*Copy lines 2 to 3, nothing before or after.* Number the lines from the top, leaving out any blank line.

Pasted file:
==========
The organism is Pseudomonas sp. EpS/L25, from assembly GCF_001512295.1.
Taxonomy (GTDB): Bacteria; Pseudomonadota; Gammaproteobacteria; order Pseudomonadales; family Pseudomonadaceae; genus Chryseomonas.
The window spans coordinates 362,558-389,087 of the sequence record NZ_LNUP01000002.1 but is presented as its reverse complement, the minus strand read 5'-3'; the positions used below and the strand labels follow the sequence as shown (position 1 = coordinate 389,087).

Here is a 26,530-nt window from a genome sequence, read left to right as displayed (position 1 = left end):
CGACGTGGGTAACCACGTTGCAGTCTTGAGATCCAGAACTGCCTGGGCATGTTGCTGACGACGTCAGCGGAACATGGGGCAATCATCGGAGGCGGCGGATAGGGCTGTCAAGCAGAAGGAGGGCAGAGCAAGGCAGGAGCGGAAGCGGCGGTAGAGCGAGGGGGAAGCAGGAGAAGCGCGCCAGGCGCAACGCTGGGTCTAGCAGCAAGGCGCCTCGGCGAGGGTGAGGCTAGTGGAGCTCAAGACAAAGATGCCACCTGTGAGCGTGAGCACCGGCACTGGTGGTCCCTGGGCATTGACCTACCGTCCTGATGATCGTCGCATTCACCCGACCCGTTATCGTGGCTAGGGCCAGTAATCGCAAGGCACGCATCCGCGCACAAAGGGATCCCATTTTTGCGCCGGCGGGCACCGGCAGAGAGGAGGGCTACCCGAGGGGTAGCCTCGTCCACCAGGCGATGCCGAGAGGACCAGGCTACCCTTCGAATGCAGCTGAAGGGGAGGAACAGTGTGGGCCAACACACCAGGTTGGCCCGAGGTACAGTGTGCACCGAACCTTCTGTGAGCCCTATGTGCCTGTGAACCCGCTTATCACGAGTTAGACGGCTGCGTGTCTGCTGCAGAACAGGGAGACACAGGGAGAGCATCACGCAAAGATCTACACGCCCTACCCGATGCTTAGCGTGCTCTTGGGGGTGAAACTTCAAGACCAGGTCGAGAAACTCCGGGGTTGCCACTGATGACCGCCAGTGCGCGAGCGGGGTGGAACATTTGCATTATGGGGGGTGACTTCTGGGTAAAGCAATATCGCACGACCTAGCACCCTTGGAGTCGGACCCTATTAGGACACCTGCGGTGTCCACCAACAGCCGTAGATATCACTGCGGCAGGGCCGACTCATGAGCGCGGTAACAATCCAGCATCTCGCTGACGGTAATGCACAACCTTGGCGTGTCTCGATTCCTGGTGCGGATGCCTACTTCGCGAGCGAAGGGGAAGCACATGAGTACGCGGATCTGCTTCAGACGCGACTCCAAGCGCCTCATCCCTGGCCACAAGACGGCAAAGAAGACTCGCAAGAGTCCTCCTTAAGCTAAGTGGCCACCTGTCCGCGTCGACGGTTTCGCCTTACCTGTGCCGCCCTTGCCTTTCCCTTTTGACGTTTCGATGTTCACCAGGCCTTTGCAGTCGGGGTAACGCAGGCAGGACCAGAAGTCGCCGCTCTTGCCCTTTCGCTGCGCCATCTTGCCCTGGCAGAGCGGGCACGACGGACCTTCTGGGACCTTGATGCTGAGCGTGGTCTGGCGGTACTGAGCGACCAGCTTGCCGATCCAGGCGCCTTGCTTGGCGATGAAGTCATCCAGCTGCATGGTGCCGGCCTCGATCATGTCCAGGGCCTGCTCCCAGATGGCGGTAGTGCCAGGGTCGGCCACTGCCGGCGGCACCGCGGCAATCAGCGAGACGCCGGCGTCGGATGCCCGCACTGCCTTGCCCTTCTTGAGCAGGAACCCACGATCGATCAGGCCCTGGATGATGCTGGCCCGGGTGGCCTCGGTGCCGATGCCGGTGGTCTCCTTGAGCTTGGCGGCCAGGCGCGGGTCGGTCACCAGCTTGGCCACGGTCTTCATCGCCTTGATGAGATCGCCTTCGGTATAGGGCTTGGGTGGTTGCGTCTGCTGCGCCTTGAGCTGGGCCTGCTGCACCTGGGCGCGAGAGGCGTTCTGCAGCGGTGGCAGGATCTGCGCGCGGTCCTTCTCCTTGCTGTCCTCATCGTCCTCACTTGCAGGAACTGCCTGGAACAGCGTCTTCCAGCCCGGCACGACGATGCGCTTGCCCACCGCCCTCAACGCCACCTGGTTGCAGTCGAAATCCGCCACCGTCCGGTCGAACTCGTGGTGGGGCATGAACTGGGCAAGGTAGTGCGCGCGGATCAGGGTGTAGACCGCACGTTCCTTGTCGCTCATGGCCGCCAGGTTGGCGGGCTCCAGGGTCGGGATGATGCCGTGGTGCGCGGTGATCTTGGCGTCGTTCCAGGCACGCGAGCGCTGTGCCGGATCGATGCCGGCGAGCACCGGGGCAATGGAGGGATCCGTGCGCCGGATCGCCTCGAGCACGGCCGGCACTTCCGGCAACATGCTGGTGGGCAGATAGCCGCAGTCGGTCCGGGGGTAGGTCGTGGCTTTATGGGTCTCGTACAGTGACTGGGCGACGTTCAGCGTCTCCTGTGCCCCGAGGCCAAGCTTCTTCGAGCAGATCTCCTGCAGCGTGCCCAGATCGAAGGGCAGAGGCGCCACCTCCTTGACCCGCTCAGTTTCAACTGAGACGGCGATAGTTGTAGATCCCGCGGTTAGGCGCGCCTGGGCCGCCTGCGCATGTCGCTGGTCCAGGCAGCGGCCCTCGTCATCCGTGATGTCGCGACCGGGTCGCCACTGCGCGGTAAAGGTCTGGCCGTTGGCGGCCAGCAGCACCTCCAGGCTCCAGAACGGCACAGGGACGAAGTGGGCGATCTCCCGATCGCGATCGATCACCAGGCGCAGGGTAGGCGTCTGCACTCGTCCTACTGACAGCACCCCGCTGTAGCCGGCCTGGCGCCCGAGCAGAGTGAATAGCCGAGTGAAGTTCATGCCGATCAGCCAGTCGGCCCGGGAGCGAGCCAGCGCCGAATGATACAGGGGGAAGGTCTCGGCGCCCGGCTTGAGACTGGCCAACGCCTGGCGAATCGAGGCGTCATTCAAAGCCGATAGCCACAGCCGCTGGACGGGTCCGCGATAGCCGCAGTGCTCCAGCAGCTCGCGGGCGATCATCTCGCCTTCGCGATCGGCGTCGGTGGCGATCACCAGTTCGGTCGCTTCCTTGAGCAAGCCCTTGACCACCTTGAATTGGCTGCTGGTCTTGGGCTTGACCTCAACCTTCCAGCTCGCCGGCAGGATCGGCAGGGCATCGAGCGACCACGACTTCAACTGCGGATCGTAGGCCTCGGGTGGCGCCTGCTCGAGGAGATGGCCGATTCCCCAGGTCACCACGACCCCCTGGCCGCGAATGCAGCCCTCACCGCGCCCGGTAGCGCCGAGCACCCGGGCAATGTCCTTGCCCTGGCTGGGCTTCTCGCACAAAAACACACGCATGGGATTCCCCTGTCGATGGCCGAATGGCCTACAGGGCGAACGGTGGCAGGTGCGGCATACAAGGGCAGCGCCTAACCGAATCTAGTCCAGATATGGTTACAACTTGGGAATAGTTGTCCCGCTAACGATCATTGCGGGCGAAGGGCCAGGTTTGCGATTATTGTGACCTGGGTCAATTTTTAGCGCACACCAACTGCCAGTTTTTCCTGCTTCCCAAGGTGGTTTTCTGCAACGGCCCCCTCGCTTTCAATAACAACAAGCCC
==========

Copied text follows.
Taxonomy (GTDB): Bacteria; Pseudomonadota; Gammaproteobacteria; order Pseudomonadales; family Pseudomonadaceae; genus Chryseomonas.
The window spans coordinates 362,558-389,087 of the sequence record NZ_LNUP01000002.1 but is presented as its reverse complement, the minus strand read 5'-3'; the positions used below and the strand labels follow the sequence as shown (position 1 = coordinate 389,087).